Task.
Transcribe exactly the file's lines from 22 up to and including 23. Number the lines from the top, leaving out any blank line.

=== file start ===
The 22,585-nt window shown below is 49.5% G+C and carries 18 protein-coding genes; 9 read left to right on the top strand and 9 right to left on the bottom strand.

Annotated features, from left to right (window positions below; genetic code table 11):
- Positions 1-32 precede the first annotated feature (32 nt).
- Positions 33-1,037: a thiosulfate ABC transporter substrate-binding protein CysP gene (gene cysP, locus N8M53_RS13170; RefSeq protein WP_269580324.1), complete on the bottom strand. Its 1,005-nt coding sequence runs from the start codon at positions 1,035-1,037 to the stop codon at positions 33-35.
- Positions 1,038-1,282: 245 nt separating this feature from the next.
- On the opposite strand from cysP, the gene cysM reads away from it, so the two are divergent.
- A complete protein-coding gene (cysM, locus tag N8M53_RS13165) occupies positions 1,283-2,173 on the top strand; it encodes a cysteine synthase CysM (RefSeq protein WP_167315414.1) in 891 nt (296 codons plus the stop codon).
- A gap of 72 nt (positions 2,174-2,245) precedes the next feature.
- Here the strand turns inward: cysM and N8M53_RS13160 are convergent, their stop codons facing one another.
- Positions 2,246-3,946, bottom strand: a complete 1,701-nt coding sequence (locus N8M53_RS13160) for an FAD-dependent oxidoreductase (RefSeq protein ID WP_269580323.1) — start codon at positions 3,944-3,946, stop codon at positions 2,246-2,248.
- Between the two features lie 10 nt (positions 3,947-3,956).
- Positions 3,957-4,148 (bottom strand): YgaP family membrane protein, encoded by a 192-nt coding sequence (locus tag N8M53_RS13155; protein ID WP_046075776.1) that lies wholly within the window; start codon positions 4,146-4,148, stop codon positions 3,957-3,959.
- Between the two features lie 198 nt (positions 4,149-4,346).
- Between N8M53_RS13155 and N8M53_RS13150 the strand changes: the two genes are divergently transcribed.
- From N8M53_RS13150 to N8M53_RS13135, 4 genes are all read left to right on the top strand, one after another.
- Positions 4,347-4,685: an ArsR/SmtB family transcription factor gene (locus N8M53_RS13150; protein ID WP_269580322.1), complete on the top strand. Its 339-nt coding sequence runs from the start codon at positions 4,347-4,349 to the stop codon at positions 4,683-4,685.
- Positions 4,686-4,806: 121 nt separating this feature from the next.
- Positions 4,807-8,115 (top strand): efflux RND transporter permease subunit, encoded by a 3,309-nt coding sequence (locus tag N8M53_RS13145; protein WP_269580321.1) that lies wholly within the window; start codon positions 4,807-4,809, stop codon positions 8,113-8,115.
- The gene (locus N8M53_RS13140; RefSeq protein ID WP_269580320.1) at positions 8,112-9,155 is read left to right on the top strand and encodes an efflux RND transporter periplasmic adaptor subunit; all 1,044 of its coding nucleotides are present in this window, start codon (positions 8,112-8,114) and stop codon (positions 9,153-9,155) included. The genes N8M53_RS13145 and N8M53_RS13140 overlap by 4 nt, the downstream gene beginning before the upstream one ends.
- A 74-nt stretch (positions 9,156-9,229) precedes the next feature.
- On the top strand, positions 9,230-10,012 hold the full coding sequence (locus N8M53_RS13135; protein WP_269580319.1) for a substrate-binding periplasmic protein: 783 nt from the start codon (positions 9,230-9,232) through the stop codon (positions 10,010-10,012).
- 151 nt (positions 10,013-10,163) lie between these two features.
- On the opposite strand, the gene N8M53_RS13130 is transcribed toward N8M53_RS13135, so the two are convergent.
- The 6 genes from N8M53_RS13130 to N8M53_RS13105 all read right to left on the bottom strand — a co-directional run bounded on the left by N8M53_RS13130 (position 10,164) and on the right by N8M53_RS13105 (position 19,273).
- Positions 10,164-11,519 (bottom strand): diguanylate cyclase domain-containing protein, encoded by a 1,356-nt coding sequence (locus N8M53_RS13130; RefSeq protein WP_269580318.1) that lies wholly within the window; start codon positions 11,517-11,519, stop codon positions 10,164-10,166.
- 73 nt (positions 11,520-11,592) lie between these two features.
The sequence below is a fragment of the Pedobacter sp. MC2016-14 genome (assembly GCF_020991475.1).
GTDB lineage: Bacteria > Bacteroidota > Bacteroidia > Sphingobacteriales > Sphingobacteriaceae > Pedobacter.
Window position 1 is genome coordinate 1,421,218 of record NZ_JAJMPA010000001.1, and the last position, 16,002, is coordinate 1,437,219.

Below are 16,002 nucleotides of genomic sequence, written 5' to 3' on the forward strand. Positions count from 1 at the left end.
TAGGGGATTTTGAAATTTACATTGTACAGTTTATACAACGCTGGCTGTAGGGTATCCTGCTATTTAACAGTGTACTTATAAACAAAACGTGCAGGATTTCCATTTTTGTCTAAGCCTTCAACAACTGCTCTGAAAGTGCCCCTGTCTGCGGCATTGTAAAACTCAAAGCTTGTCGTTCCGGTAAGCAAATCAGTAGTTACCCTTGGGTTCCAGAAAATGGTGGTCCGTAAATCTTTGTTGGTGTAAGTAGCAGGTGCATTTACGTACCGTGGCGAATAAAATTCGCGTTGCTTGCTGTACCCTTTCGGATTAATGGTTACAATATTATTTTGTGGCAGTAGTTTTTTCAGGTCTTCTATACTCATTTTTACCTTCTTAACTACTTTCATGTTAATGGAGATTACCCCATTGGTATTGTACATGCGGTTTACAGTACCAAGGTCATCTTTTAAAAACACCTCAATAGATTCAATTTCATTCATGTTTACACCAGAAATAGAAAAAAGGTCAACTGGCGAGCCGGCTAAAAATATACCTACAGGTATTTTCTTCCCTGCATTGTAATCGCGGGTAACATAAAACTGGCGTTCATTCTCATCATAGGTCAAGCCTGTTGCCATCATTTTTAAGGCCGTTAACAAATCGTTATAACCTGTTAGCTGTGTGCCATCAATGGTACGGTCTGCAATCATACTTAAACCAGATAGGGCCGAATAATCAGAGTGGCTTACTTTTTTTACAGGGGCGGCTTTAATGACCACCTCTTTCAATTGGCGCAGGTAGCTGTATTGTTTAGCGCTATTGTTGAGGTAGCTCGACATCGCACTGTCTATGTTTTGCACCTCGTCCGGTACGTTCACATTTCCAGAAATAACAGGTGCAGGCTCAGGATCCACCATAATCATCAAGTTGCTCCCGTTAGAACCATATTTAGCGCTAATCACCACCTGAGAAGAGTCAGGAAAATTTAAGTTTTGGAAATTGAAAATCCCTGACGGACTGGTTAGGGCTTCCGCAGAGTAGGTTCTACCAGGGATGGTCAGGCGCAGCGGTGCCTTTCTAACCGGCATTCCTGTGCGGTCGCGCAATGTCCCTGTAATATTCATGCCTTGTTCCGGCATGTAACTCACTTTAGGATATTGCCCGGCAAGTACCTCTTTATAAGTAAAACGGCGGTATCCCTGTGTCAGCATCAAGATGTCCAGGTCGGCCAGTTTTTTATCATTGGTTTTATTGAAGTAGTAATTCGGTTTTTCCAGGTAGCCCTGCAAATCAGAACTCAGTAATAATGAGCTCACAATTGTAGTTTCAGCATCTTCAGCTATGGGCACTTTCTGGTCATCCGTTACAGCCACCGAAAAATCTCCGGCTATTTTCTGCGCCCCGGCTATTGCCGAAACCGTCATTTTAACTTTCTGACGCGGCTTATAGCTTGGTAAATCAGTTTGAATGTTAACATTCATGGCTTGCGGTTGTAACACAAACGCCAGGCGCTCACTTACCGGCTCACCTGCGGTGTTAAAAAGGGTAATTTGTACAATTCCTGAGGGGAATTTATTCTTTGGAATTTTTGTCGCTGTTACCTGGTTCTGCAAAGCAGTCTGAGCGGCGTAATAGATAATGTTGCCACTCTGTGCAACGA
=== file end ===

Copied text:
- 151 nt (positions 10,013-10,163) lie between these two features.
- On the opposite strand, the gene N8M53_RS13130 is transcribed toward N8M53_RS13135, so the two are convergent.